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Archive for Faux Painting

Using Faux Finishing to Disguise What Is Too Evident

Faux Painted Heating Vent on Slate

Faux Painted Outlet Covers

Faux Marble Pillars

The word “faux” means “false” in French and faux painting consists of an array of tools, techniques and materials used by painters to make painted surfaces appear to be made of something they are not. The techniques of faux painting have been developed over millennia of human history. Over time, the driving force behind the development of faux finishing has been the cost of the real materials or their unavailability/scarcity at that point in time. People resorted to paints to replicate nature’s master touch.

What are some of the materials faux painters have imitated in the past? The list is far too long to enumerate here. Here are some: marbles, wood species, skins like leather, precious stone like Lapis, stone, brick etc. For instance, Venetian plaster was developed to imitate the look and feel of marble. Egyptians invented gilding out of their love of gold and their passion to have things look like they were made of solid gold. Romans got into the act as well and gilded their walls and ceilings.

What are surfaces in today’s residences that sometime beg to be made less conspicuous”? Those are good candidates for faux painting. As shown in our picture, we faux painted heating vents on slate flooring. Heating vents are often found on marble floor surfaces, especially in bathrooms and foyers. Sometime, they are also incorporated into baseboards and can be grained to match the surrounding wood color. As shown by the other picture, outlet covers are also good candidates for faux finishing, especially on the stone or marble backsplash of kitchens.

Pillars, moldings and niches present the opposite opportunity: they beg to be made more evident! Marble or stone faux finishes add richness and class to those surfaces and any room they in. Before having any faux painting done in your house, make sure the painting contractor you hire prepares a sample for your approval. This year marks our twenty-fifth anniversary as a painting and decorating company in the Chicago area. It has been a pleasure to disguise and embellish so many things over the years!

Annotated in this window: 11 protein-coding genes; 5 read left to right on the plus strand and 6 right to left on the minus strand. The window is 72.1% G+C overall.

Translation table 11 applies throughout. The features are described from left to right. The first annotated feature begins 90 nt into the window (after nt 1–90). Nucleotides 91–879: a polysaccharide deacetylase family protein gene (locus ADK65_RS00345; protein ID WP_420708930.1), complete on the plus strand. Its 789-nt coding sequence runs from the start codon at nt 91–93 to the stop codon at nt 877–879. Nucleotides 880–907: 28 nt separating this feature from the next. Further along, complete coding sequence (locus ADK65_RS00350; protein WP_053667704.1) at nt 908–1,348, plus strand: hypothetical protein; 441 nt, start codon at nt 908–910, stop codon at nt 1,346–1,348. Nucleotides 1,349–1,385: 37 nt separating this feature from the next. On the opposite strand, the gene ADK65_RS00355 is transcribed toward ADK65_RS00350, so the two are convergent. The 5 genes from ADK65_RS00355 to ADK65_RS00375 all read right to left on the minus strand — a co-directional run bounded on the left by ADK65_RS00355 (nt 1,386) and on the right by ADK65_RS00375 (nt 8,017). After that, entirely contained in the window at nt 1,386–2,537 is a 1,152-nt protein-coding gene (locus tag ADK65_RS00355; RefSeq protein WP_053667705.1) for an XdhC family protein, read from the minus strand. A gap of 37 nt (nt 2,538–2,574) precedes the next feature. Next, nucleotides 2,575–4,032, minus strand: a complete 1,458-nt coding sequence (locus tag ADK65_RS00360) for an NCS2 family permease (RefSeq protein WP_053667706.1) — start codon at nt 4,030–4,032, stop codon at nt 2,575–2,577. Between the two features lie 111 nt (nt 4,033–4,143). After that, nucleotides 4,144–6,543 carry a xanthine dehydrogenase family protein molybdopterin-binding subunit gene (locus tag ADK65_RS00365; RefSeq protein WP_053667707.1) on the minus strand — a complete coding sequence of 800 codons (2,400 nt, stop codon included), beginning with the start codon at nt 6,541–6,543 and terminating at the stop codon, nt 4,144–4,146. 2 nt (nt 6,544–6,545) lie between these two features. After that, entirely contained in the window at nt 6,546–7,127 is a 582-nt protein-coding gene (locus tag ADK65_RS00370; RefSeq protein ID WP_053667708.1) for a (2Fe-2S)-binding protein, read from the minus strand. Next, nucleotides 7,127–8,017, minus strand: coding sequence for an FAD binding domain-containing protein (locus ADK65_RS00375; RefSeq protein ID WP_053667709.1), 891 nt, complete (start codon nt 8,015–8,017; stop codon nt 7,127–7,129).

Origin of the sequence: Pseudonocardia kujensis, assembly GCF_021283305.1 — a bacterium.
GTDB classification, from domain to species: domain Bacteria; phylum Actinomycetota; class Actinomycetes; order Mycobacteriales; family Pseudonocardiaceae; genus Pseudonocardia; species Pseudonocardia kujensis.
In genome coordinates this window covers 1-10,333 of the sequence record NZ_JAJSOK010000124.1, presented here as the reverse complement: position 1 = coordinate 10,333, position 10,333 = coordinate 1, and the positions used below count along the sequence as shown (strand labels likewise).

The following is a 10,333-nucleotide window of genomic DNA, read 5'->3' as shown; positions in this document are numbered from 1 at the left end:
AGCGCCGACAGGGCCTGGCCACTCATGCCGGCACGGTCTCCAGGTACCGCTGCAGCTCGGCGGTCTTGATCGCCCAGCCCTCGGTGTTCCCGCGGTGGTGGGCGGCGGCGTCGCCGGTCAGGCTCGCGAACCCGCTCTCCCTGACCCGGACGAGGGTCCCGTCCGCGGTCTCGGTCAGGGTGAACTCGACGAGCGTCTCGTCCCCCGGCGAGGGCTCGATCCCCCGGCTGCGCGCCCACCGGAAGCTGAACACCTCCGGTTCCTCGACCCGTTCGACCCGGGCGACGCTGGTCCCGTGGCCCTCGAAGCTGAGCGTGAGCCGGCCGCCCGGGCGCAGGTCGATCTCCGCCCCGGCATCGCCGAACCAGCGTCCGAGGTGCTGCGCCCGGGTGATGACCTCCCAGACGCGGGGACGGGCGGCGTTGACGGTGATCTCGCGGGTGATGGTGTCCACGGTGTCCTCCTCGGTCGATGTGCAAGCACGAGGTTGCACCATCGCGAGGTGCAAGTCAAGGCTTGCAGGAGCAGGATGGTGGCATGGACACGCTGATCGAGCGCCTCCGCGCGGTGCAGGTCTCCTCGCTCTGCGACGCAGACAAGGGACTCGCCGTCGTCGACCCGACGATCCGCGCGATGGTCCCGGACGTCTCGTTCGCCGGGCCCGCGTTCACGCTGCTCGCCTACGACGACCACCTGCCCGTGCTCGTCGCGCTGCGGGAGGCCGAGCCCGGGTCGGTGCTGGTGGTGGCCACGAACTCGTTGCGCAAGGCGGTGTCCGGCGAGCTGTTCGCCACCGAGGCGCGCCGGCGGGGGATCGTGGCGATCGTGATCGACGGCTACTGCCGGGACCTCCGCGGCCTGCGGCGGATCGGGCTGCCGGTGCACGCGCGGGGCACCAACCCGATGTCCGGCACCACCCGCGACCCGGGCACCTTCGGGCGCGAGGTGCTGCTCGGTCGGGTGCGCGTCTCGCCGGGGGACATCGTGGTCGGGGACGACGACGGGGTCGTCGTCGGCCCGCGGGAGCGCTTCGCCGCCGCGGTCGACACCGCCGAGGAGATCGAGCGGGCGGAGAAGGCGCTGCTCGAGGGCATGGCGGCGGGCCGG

Two Faux Finishing Projects: Which Portion is Faux Painted?

The French word “faux” means false or not real. Faux painting examples can be found all the way into antiquity. Scarcity of raw materials, the cost of the real goods and practical considerations were the motivating factors behind the flourishing of faux finishes through time.

Faux-Painted Limestone Kitchen Hood

Faux-Painted Limestone Kitchen Hood

As an example, Egyptians and Romans favored the art of gilding in order to make things and architectural features (even ceilings) appear as if they were made of solid gold. Another example is trompe l’oeil painting. Its intended purpose is to fool the eye in believing that something has three dimensions when it actually only has two.

Over time, painting techniques have been developed to imitate a myriad of materials. Most notably, different species of wood, marble and stone, as well as leather have been favorites of faux finishing painters.

Faux-Painted Fireplace Hood

Faux-Painted Fireplace Hood

Today’s decorative painter has at his or her disposal an array of modern new products to help in the never-ending quest to fool the viewers in believing that something they are viewing is the real thing when it is not!

The pictures included in this blog illustrate two examples of Painting in Partnership’s faux painting work in the Chicago area: one is a kitchen hood, the other is a fireplace hood. Now, a portion of these two projects included the real material. Are you able to guess what is real and what is not? First, click on each picture to examine them more closely. Here is the answer key:

Limestone Hood: The corbels and the portion between the corbels and the first crown are real.

Faux-Painted Fireplace Hood: The corbels are real.